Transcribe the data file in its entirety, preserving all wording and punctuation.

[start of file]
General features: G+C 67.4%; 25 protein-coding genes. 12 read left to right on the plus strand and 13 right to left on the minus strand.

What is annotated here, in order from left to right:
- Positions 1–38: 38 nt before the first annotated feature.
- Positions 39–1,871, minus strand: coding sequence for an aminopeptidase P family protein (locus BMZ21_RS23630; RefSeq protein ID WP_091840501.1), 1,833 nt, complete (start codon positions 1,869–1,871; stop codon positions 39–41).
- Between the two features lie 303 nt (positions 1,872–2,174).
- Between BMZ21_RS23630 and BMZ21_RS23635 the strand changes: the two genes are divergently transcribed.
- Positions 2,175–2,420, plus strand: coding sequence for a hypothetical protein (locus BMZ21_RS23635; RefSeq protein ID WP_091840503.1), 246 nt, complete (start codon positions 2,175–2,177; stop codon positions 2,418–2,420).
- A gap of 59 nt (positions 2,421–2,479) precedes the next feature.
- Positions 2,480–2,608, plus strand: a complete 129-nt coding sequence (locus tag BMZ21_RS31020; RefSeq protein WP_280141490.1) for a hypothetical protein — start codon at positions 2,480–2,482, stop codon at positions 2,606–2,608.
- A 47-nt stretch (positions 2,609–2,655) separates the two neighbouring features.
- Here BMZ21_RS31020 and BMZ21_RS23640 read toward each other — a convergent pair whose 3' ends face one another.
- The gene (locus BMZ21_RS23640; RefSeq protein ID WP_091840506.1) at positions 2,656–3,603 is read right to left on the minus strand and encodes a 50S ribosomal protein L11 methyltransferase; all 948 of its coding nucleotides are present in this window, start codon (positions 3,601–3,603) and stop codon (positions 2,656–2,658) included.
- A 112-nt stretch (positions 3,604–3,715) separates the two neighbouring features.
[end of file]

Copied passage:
General features: G+C 67.4%; 25 protein-coding genes. 12 read left to right on the plus strand and 13 right to left on the minus strand.

What is annotated here, in order from left to right:
- Positions 1–38: 38 nt before the first annotated feature.
- Positions 39–1,871, minus strand: coding sequence for an aminopeptidase P family protein (locus BMZ21_RS23630; RefSeq protein ID WP_091840501.1), 1,833 nt, complete (start codon positions 1,869–1,871; stop codon positions 39–41).
- Between the two features lie 303 nt (positions 1,872–2,174).
- Between BMZ21_RS23630 and BMZ21_RS23635 the strand changes: the two genes are divergently transcribed.
- Positions 2,175–2,420, plus strand: coding sequence for a hypothetical protein (locus BMZ21_RS23635; RefSeq protein ID WP_091840503.1), 246 nt, complete (start codon positions 2,175–2,177; stop codon positions 2,418–2,420).
- A gap of 59 nt (positions 2,421–2,479) precedes the next feature.
- Positions 2,480–2,608, plus strand: a complete 129-nt coding sequence (locus tag BMZ21_RS31020; RefSeq protein WP_280141490.1) for a hypothetical protein — start codon at positions 2,480–2,482, stop codon at positions 2,606–2,608.
- A 47-nt stretch (positions 2,609–2,655) separates the two neighbouring features.
- Here BMZ21_RS31020 and BMZ21_RS23640 read toward each other — a convergent pair whose 3' ends face one another.
- The gene (locus BMZ21_RS23640; RefSeq protein ID WP_091840506.1) at positions 2,656–3,603 is read right to left on the minus strand and encodes a 50S ribosomal protein L11 methyltransferase; all 948 of its coding nucleotides are present in this window, start codon (positions 3,601–3,603) and stop codon (positions 2,656–2,658) included.
- A 112-nt stretch (positions 3,604–3,715) separates the two neighbouring features.